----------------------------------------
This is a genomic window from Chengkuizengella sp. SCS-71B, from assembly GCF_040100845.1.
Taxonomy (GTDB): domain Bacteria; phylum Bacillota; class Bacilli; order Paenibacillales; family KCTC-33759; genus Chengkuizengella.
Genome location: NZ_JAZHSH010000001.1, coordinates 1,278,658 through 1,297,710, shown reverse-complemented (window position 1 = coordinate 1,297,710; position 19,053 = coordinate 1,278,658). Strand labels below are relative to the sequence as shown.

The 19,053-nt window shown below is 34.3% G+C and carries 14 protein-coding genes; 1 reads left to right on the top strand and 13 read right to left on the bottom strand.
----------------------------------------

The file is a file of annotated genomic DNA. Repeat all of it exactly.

This is a genomic window from Chengkuizengella sp. SCS-71B, from assembly GCF_040100845.1.
Taxonomy (GTDB): domain Bacteria; phylum Bacillota; class Bacilli; order Paenibacillales; family KCTC-33759; genus Chengkuizengella.
Genome location: NZ_JAZHSH010000001.1, coordinates 1,278,658 through 1,297,710, shown reverse-complemented (window position 1 = coordinate 1,297,710; position 19,053 = coordinate 1,278,658). Strand labels below are relative to the sequence as shown.

The 19,053-nt window shown below is 34.3% G+C and carries 14 protein-coding genes; 1 reads left to right on the top strand and 13 read right to left on the bottom strand.